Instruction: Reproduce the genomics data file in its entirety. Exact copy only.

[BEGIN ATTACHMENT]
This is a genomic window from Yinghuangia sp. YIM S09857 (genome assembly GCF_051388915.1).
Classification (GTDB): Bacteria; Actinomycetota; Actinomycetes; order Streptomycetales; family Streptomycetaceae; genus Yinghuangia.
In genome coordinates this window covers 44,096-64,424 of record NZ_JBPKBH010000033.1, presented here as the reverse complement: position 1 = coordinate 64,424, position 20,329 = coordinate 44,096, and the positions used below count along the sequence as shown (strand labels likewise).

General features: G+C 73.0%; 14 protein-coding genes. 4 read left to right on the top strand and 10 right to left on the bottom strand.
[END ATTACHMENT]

This is a genomic window from Yinghuangia sp. YIM S09857 (genome assembly GCF_051388915.1).
Classification (GTDB): Bacteria; Actinomycetota; Actinomycetes; order Streptomycetales; family Streptomycetaceae; genus Yinghuangia.
In genome coordinates this window covers 44,096-64,424 of record NZ_JBPKBH010000033.1, presented here as the reverse complement: position 1 = coordinate 64,424, position 20,329 = coordinate 44,096, and the positions used below count along the sequence as shown (strand labels likewise).

General features: G+C 73.0%; 14 protein-coding genes. 4 read left to right on the top strand and 10 right to left on the bottom strand.